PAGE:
• The glass cell was used containing 1ml of buffer solution composing of 0.2 mM EDTA, 0.15M NaCl, pH 5.8 and urea over the range 5 - 50 mM. Initial capacitance values were obtained and after the addition of urease (0.1 mg ml-1). The rate of change in impedance as a function of time was urea concentration dependent. The ratio of the capacitance after 10 minutes to the initial capacitance (Cf/Co) is shown as a function of urea concentration in Figure 3. This clearly demonstrated that urea can be determined by this method and that large changes in signal are involved.
  • THRESHOLD/TIME BREAKDOWN OF EUDRAGIT S100 POLYMER DUE TO UREA CONCENTRATION.
  • Stainless steel discs, 10 mm diameter, were sprayed with Eudragit S100 polymer. The polymer composition was 1.1g Eudragit S100 (Röhm Pharma) dissolved in 13.7g acetone. Dibutyl phthalate (0.25g) and Tween 80 (0.3g) were then added to the mixture. This was applied to the surface of the stainless steel electrodes using a spray nozzle attached to a compressed air cylinder (20 lbf/in2). The optimum spray conditions proved to be 2 applications of polymer with a 30 minute drying time between coats.
  • Immunodyne membranes (Pall Biosupport) of 0.38 cm2 were loaded with 5 mg ml-1 urease in PBS by applying 50 µl to the surface of the membrane for 16 hours at 4°C. The membranes were washed with 140 mM NaCl, 0.2 mM EDTA solution.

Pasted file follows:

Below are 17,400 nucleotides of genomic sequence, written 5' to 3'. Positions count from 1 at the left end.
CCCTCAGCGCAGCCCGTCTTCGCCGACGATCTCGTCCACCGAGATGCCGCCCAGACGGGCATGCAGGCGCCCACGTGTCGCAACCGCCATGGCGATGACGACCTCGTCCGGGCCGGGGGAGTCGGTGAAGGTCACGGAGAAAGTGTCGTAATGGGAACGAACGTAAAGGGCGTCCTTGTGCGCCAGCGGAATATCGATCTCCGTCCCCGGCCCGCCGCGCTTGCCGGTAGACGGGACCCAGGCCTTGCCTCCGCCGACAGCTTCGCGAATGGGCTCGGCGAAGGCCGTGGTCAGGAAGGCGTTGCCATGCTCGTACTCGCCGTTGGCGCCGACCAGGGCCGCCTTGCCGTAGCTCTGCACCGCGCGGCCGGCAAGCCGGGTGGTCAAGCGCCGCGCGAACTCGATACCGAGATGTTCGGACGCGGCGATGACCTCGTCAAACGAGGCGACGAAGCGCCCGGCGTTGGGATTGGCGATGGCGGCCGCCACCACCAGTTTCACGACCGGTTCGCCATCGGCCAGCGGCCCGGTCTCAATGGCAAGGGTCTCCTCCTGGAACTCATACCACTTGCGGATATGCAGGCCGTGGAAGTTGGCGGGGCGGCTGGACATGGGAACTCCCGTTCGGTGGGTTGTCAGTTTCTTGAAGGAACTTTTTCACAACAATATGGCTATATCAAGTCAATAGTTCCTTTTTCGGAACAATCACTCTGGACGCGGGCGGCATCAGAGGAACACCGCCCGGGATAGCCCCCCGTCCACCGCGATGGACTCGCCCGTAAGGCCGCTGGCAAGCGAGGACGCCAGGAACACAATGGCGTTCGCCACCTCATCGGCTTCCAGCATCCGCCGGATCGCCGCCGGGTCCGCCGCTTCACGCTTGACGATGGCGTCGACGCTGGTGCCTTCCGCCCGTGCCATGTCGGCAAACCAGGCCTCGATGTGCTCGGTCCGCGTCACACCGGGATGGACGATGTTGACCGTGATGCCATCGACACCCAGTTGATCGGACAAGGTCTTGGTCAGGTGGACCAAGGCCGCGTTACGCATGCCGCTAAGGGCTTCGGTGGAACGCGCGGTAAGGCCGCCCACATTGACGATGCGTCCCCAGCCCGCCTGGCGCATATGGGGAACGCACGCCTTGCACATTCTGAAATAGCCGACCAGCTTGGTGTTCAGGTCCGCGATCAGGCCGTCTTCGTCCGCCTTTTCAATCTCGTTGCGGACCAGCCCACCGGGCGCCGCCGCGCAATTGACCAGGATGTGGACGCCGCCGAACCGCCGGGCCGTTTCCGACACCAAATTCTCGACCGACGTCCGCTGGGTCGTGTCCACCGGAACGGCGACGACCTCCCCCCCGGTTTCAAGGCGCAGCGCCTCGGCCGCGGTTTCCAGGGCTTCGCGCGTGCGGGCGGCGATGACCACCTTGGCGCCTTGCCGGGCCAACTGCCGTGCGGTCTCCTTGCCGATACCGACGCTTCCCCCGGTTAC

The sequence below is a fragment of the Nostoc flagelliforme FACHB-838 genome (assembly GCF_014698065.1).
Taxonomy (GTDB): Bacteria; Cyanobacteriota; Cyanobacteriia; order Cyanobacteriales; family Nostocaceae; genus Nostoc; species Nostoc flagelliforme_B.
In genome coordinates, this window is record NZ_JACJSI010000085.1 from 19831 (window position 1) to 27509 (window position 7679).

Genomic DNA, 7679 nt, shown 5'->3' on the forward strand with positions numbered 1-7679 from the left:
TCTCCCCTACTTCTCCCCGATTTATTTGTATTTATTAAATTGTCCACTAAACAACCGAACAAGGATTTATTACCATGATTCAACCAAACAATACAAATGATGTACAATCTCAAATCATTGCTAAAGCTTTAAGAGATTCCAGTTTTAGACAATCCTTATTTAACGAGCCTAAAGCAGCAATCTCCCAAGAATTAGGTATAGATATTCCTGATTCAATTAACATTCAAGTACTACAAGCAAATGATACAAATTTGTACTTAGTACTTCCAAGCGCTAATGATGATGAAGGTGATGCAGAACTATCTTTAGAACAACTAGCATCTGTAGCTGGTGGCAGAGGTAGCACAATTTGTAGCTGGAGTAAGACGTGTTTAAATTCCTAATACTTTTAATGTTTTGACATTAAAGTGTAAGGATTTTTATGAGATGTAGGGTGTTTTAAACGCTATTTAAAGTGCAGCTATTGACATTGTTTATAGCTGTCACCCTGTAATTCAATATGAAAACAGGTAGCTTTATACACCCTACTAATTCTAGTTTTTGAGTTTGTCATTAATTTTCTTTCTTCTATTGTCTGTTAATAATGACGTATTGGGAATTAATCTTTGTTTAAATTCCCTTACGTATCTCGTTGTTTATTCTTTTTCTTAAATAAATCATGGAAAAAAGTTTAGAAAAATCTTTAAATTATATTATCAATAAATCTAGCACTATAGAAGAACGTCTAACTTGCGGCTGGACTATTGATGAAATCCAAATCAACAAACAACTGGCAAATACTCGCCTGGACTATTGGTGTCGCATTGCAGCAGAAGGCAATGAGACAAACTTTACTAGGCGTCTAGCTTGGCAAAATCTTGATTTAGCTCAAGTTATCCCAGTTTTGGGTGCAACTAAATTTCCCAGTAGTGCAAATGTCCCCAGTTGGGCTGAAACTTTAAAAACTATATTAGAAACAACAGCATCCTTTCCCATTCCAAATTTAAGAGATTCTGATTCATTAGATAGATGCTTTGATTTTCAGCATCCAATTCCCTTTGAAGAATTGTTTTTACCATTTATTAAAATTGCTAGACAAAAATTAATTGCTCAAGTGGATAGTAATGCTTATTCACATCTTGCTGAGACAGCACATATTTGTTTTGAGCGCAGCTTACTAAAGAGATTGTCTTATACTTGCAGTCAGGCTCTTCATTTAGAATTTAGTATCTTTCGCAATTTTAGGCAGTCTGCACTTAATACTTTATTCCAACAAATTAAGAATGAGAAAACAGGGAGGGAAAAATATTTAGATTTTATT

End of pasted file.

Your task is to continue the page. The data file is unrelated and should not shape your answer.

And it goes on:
• Membranes were placed onto the surface of the polymer coated electrode, a gasket placed over the surface of the membrane/electrode and placed in the electrochemical cell. The cell was filled with 1 ml of 140 mM NaCl, 0.2 mM EDTA, pH 5.8 solution.
  • Impedance measurements were made over the frequency range 20kHz to 10mHz to test the integrity of the polymer film. Once the films had been tested, the experiment was started by adding the appropriate amount of urea. The capacitance was followed with time at a frequency of 20kHz, until the polymer film had disintegrated.
  • The results which are shown in Figures 4 and 5 clearly demonstrate the basis of a 'threshold' measurement for urea.
  • POLY (4-VINYL PYRIDINE) (PVP) COATINGS ON ORGANOMETALLIC ELECTRODES
  • Experiments were performed to test the use of PVP as a polymer coating which would break down at acid pH.
  • Organometallic gold electrodes were dip coated (x1) with the polymer (as supplied in methanol from Aldrich, Chem Co, UK), the electrodes were then left to dry for 16 hours.
  • The electrodes were then tested as follows:
  • Impedance measurements were made over the frequency range 20kHz to 1Hz, and capacitance values calculated at 20kHz. Electrodes were placed in the cell with 0.1M carbonate buffer pH9.6, and an initial capacitance measurement made. A value was then taken after 60min. Subsequently, the buffer was replaced by 0.2mM EDTA/ 140mM NaCl buffer, pH 5.8. Capacitance measurements were made after 5min and 30min. Finally, 0.1M carbonate buffer pH 9.6 was re-introduced into the cell and further capacitance measurements made at 5min and 30min.
  • Figure 6 clearly shows the pH dependency of the insulating properties of the polymer coating, and the reversible nature of this pH effect.